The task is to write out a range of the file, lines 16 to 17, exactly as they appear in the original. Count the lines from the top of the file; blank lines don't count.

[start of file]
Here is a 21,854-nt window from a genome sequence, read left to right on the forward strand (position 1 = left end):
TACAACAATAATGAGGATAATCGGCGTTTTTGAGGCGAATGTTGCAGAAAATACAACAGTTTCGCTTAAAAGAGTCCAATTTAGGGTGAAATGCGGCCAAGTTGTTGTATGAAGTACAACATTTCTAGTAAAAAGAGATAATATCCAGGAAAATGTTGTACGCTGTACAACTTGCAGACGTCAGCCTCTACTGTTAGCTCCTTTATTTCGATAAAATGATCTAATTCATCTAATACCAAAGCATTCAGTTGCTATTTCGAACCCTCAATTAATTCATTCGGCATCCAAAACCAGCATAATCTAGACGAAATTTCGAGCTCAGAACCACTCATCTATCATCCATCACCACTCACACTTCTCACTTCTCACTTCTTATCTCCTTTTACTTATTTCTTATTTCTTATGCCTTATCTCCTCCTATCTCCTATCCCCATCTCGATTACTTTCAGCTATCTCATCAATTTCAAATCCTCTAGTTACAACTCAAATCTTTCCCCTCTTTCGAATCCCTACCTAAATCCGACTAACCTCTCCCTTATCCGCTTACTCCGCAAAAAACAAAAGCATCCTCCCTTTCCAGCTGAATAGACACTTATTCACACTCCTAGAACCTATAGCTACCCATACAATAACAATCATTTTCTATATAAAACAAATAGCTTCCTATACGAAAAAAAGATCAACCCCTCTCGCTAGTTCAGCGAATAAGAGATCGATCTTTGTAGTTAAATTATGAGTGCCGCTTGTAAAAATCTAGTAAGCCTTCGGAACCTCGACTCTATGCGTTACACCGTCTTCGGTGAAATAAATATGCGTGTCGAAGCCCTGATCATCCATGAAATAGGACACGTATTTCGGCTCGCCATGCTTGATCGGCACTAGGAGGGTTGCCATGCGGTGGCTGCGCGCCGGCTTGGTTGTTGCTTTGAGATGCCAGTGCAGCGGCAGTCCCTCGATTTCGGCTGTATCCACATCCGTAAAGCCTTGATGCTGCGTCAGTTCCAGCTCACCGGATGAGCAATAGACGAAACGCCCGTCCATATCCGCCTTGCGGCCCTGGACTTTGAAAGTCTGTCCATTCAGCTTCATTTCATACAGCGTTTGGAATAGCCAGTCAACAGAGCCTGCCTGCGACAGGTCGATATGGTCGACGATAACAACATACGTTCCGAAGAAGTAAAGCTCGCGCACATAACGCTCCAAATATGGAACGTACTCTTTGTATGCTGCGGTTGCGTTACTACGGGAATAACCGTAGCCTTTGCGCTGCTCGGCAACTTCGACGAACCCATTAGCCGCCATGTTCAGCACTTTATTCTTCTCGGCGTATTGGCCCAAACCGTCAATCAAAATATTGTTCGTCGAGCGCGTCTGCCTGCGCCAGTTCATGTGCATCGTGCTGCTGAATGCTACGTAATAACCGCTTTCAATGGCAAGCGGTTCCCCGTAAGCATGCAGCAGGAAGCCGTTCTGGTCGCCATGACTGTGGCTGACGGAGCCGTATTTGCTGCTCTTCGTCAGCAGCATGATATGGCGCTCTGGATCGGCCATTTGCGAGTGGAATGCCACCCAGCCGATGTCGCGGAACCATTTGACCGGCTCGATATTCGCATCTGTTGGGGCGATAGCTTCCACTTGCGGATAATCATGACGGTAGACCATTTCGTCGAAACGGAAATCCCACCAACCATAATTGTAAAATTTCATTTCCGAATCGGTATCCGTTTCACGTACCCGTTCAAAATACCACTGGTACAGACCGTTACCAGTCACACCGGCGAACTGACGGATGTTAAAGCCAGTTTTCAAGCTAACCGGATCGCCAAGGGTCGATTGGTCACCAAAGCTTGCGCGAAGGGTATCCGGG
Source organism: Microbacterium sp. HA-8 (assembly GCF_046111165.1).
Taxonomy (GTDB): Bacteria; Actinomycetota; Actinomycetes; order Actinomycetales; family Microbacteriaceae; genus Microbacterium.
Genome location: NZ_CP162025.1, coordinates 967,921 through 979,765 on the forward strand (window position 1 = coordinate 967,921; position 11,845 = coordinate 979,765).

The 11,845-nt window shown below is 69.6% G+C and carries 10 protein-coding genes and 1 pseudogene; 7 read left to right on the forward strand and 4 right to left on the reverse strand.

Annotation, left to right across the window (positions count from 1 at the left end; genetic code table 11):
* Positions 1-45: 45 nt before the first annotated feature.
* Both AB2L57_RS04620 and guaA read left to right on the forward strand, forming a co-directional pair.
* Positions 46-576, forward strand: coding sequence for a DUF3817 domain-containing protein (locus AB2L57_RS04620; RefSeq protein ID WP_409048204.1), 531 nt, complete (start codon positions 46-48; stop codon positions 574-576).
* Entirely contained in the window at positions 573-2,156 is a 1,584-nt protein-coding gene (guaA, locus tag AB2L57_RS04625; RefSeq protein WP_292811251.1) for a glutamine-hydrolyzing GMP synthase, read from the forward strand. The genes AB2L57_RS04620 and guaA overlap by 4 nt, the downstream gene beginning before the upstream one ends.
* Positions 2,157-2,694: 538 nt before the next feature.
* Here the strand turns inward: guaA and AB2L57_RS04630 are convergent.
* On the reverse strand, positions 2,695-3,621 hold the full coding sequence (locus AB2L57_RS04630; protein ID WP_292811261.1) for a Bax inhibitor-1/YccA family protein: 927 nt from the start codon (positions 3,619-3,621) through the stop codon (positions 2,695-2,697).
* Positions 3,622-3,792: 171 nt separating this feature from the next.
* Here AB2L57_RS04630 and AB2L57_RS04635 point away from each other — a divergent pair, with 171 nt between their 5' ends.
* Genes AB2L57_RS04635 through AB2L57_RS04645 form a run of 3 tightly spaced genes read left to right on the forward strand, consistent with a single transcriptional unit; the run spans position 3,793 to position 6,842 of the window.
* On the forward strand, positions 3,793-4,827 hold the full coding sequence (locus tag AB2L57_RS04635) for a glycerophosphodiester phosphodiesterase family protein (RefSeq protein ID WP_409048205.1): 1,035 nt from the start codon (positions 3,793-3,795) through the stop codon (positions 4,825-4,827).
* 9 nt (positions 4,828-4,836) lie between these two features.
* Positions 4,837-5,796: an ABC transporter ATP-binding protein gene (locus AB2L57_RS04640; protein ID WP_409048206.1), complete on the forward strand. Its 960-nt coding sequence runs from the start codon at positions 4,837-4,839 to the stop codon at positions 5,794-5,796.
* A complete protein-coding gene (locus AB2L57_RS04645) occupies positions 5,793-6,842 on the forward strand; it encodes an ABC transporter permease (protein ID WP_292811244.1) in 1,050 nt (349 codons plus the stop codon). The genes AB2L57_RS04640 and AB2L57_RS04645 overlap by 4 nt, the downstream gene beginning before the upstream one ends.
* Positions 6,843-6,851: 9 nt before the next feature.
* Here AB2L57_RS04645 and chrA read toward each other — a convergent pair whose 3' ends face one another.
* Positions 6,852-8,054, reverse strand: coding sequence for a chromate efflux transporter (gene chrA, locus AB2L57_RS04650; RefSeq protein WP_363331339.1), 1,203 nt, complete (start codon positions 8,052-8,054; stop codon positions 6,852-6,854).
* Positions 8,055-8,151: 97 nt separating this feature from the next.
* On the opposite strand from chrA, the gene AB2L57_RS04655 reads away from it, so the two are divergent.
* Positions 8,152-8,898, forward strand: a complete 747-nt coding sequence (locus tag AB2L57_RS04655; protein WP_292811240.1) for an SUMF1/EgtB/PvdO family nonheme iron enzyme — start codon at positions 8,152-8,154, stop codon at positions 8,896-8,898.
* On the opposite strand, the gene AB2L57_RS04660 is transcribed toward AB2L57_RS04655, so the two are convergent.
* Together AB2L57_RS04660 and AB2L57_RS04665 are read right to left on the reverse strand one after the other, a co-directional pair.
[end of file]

* Here AB2L57_RS04630 and AB2L57_RS04635 point away from each other — a divergent pair, with 171 nt between their 5' ends.
* Genes AB2L57_RS04635 through AB2L57_RS04645 form a run of 3 tightly spaced genes read left to right on the forward strand, consistent with a single transcriptional unit; the run spans position 3,793 to position 6,842 of the window.